Children as young as three are being groomed online, charities warn

Children as young as three are being groomed online, charities warn

Sexual predators are training children under the age of six to carry out “disturbing” acts of sexual abuse via phone or webcam a charity has warned.

The Internet Watch Foundation (IWF) said it had found more than two thousand remotely recorded child abuse images of three- to six-year-olds online in 2023.

According to the latest warning from communications watchdog Ofcom that almost a quarter of five to seven year olds have their own smartphone.

Responding to the report Security Minister Tom Tugendhat urged tech firms to do more to prevent abuse.

He also called on parents “to talk to your children about their use of social media, because platforms you think are safe may pose risks”.

IWF is a charity that helps detect and remove child sexual abuse imagery online.

New analysis published in its latest annual report revealed it had found 2401 images of children aged three to six in so-called “self-generated” images on the open internet in 2023.

A “self-generated” image is one where a child is persuaded, coerced or tricked by a predator into committing an act via a web camera or handheld device.

Almost one in seven images is category A – the rating given to images that display the most serious abuse. Six out of 10 images show the suggested “sexual posing with nudity”.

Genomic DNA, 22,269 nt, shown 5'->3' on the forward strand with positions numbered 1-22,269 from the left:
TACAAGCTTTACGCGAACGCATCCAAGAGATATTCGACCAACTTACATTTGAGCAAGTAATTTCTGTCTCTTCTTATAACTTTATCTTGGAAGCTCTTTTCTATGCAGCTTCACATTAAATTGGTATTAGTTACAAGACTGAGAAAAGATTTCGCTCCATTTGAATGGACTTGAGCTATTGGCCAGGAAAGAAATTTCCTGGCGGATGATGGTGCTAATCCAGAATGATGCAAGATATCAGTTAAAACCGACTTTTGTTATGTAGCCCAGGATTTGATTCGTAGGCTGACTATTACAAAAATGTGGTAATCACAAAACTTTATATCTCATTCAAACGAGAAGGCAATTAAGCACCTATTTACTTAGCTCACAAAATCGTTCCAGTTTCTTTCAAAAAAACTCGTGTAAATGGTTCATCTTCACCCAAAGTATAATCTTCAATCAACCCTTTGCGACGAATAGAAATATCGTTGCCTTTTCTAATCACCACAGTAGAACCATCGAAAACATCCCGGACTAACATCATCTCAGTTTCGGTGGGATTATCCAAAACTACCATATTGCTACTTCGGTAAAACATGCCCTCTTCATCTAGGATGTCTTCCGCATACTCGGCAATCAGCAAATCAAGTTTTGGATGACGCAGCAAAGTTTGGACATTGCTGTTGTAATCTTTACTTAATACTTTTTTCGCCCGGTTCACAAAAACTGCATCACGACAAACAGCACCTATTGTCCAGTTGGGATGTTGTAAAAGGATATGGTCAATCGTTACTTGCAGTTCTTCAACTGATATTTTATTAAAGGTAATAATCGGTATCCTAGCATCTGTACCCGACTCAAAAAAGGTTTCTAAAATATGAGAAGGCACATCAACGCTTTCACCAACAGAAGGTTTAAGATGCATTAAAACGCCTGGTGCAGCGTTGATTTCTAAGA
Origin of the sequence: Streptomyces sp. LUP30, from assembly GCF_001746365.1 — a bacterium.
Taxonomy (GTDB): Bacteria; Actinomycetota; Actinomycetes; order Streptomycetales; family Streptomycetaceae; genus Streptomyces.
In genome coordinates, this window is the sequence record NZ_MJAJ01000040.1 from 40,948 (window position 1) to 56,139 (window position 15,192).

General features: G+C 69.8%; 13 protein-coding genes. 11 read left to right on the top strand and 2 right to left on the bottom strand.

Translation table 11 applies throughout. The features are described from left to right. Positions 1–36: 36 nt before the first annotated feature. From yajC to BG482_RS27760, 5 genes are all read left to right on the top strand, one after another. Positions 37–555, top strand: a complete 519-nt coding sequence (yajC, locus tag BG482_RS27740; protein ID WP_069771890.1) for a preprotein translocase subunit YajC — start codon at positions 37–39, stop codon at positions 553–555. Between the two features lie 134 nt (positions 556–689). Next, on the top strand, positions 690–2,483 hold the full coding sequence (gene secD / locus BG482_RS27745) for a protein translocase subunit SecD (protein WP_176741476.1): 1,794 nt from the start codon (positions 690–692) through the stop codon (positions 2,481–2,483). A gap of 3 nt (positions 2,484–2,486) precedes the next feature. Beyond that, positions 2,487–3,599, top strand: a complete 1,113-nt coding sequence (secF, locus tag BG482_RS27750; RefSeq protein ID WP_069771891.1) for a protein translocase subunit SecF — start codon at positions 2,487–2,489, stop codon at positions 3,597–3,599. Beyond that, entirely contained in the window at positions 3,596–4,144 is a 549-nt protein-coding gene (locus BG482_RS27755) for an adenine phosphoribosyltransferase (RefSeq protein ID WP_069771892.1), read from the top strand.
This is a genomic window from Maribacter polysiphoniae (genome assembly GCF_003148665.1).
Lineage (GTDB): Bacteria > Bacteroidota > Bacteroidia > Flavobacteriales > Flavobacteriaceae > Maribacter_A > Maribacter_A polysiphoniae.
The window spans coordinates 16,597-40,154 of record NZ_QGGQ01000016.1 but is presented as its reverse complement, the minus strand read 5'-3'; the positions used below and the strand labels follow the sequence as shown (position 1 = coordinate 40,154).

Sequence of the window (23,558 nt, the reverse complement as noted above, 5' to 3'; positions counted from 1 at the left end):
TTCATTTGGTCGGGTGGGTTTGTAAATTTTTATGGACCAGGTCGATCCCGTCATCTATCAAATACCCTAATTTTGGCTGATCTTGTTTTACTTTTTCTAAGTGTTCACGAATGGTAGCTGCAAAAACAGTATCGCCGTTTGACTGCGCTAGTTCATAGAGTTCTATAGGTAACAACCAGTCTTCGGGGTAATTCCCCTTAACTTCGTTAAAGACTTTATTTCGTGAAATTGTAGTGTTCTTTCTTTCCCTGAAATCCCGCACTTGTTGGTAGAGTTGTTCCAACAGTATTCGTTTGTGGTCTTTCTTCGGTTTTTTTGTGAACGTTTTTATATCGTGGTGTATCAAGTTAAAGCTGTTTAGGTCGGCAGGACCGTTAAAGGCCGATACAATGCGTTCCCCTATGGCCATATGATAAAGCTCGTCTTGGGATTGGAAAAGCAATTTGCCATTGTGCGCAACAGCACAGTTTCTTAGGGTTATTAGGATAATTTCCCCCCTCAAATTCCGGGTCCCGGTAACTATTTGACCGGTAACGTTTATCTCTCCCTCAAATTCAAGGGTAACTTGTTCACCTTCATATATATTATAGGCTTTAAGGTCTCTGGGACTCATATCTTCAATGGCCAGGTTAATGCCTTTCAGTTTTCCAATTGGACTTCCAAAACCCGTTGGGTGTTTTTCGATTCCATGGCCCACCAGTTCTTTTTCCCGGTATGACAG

Analysts who reviewed several images found many, “taken at home in the child’s bedroom or in the family bathroom when the child is alone or with another child such as a sibling or friend”.

Sometimes children are “not aware” they are being recorded.

IWF analysts are convinced that others directed what happened because three- to six-year-old children are “sexually naïve and usually unaware of the possibility of this type of sexual behavior,” he said.

The report also noted that child abuse material online was more “extreme” with the charity reporting a 22% increase in category A imagery.

Artificial intelligence
Ofcom research suggests a third of parents whose children aged five to seven surf social media are allowed to do so alone.

Ian Critchley, who leads child protection for the Inspector-General’s Council, said protecting young children was not just the responsibility of parents and carers. The “biggest change” will have to come from technology companies and online platforms, he said.

As part of its work implementing the new Online Safety Act, the communications watchdog said it will consult on how automated tools, including AI, can be used to “proactively detect” illegal content – including child sexual abuse material.

But the IWF is calling for swift action and thinks tech firms shouldn’t wait.

“Harm is happening to children now, and our response must be immediate,” said chief executive Susie Hargreaves.

AI is already being used by several large tech firms to help identify content that violates its terms, including child abuse material.

This is primarily used to help identify material that is then reviewed by human moderators.

But experts warn AI alone is not a panacea. Professor Alan Woodward from the University of Surrey told the BBC: “AI may prove useful in helping scale the data being analyzed but at the current state of development it cannot be considered a complete solution.”

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